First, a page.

It’s not as glitzy as VR, as right for you as left shark, or currently trending on Twitter, but for those of us closely following audio the resurgence of interest in our art form at South by Southwest: the 2015 edition was incredibly encouraging.
Let’s call it the post-Serial world; numerous of podcasts came before and will come again, but Serial was the podcast that really captivated the minds of the pop-culturati and demonstrated that great audio is worth seeking out. Cuz, you know, the pictures are better.
With two distinct audio drama panels (Audio Drama in the 21st Century feat: Kc Wayland and Movies in My Head joined by our own Fred Greenhalgh, Matthew Boudreau, Sonia James and Patience Wieland), many more panels on sound design, 3d sound, the future of audio programming, it seemed like maybe audio is getting its time in the sun. Or in your ears.
With no irony I say that the best ‘augmented reality’ experience at #SXSW2015 was the GPS-driven audio story, “The Year that Broke Austin,” an immersive audio experience driven by the Detour App with audio by Radiolab.
It’s hard to explain how brilliant and yet how simple this idea is. The Detour app geo-locates you, and then the ghost of a 19th century school teacher whizzes you back into Austin in the 1885, when the streets were dark, and a serial killer was on the loose. You stick your phone in your pocket and are lead on a scavenger hunt of sorts, digging up clues, exploring old alleyways, underpasses, and archives, trying to understand what happened 130 years ago.
It’s at times spooky, deeply educational, and incredibly immersive. You get to experience the City of Austin in an alternate-reality that only you through the input of the earbuds are part of. Your are simultaneously within the real world, and in the story world, and your mind struggles to reconcile the two throughout your audio journey.
Radiolab needs a huge amount of credit (as does Detour for hiring them) because it’s also possible to make audio that totally sucks. The Detour experience is anything but. Senior Radiolab producer Lynn Levy has a tightly crafted, engaging script that lures you deeper and deeper in the story, all whilst keeping you from running into traffic, getting lost, or falling into the Colorado River. The geo-location piece works auto-magically, and as you are navigating the city you can move at your own pace, feasting on delicious music beds by Alex Overington. The audio is lush and rich as the culture of Austin itself: seductive, dark, and smoky.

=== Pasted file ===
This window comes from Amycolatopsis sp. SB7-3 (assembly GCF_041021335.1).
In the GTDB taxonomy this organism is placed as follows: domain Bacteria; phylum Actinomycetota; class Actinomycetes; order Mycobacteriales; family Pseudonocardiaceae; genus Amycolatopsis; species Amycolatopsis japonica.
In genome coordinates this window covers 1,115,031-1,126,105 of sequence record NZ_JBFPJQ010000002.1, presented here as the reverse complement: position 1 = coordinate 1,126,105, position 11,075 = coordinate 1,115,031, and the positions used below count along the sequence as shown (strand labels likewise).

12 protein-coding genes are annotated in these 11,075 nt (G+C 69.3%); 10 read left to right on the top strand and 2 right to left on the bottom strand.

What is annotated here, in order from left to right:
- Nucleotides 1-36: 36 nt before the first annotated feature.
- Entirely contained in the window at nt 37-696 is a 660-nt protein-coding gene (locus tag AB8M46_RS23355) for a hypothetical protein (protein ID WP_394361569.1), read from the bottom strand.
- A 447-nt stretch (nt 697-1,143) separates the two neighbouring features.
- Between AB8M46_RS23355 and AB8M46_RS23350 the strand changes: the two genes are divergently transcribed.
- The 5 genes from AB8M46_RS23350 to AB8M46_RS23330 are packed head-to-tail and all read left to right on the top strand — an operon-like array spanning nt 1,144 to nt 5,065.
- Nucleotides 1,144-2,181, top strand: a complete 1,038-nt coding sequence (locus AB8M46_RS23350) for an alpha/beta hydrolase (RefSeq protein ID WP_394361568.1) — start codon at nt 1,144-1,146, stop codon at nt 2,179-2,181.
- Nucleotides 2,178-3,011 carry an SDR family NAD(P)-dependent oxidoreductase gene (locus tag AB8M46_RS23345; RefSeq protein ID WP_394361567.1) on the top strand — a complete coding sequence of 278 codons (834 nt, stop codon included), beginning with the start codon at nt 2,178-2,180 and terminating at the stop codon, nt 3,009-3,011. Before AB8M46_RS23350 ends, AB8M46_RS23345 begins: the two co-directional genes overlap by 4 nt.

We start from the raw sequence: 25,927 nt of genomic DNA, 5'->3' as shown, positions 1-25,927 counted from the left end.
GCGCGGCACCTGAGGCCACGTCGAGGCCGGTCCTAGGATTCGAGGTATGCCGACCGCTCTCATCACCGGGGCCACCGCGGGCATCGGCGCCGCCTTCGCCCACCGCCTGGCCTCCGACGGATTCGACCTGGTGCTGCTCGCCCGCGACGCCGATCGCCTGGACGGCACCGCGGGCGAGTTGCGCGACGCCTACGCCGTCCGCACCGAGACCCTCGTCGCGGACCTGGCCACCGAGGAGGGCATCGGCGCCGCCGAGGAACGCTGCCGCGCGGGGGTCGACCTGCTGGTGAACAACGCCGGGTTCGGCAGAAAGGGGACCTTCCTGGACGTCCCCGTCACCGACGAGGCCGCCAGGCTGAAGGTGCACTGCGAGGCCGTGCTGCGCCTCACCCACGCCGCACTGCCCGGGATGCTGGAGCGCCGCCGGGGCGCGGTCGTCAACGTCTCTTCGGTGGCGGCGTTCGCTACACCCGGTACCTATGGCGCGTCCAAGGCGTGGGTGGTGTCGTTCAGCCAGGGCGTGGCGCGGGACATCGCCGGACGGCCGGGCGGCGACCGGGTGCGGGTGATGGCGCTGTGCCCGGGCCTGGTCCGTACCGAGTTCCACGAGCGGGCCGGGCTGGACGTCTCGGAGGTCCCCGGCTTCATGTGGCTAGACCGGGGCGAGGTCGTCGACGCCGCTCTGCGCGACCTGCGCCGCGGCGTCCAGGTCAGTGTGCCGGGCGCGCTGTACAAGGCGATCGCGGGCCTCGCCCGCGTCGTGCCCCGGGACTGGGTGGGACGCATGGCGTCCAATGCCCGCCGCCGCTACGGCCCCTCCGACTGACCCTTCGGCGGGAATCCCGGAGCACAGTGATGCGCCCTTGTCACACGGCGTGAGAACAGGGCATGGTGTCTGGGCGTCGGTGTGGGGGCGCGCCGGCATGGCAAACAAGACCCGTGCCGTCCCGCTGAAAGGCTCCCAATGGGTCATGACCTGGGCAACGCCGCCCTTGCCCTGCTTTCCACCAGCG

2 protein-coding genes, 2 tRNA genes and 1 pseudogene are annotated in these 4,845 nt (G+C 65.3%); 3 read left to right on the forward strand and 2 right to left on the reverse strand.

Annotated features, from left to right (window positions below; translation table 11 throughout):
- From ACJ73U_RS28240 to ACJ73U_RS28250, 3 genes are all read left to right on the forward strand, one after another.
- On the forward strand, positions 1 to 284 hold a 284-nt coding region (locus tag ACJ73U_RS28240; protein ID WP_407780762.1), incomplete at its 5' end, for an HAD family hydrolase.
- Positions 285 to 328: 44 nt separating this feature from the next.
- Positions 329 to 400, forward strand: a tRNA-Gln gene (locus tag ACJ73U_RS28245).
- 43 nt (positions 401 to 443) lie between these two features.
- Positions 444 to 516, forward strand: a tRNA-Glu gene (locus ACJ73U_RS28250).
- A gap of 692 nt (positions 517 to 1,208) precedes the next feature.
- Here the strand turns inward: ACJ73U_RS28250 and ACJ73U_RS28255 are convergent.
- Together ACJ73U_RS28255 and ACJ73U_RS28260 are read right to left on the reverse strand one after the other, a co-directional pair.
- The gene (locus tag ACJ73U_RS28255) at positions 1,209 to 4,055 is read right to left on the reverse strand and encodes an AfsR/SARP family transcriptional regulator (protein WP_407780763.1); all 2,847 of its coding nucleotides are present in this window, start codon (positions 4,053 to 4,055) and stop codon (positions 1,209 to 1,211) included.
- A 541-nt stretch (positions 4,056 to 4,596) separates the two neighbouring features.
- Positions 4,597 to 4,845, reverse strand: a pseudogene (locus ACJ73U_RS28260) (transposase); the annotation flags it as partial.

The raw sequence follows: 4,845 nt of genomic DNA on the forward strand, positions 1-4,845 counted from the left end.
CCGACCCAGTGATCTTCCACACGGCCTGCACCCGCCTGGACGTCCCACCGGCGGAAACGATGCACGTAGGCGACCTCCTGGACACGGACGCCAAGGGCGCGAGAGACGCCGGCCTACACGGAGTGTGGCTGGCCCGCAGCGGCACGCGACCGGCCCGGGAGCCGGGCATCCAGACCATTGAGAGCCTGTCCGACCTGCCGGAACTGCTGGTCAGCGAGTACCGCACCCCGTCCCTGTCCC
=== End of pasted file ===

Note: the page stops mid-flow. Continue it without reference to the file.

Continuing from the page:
Projects like Detour proudly posit audio as its own “Thing” not part of a “thing” – in other words, audio alone is an experience worth celebrating, not just “film minus a camera.” Audio bypasses the visual sensory circuitry and affects the human consciousness on its hard-wired survival plane. Sound is the essence of why the roar of the T-Rex in Jurassic Park shakes us down to our own lizard self.
In comparison, I slapped on a set of virtual reality goggles and it feels like a party trick. The sound in all the demos I experienced were essentially bare of sound. It was kind of cool that they could set me flying in the sky or in the middle of a wild basketball game. But if I want those experiences, I can go out there with my real eyes and get way-better-than-HD visuals. The eye is utterly unforgiving of images that are less than real. In audio, you merely set up the trick, play with the shadows, and the mind does the rest.
Desperately Seeking Drama
I was able to attend a few television panels and there was widespread talk of the “golden age of serial TV” – which as someone who is interested in the golden age of serialized audio drama… That seems like the mediums are prime for convergence. I asked as much, in one of the panels, and there were a lot of head nods. It does seem a natural leap: If we are having a resurgence in long-form TV, why not having similar content that is audio only?
The only satisfying answer I got, is that the TV people are just so busy making TV that they haven’t had time to focus on audio drama. Which is fine with me – there are plenty of us who are hungry to make it, who love the art form and are just beginning to fully explore its possibilities.
We’re not a talking robot and we don’t traverse time and space, but we can make those things appear with the flick of a sound effect and rattle you to your core human nerves. And that is something.